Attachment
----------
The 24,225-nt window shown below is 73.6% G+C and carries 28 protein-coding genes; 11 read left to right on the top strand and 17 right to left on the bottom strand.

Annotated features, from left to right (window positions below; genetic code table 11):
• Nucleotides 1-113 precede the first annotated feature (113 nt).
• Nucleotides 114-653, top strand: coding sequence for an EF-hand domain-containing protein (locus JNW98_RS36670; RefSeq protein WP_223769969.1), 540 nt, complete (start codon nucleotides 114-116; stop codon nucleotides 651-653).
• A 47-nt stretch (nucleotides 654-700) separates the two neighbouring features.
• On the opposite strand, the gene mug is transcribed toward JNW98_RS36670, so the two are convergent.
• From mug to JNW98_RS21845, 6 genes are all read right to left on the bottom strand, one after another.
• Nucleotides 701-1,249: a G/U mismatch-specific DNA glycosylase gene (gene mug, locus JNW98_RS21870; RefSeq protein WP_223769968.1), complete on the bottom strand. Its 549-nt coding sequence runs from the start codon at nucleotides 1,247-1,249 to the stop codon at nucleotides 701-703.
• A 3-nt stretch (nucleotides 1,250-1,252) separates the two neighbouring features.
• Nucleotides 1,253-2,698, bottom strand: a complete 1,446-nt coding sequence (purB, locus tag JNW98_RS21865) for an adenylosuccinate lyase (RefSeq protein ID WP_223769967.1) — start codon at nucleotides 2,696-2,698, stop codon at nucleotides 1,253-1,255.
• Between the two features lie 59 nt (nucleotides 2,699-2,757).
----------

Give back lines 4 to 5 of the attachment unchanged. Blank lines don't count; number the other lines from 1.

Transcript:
• Nucleotides 114-653, top strand: coding sequence for an EF-hand domain-containing protein (locus JNW98_RS36670; RefSeq protein WP_223769969.1), 540 nt, complete (start codon nucleotides 114-116; stop codon nucleotides 651-653).
• A 47-nt stretch (nucleotides 654-700) separates the two neighbouring features.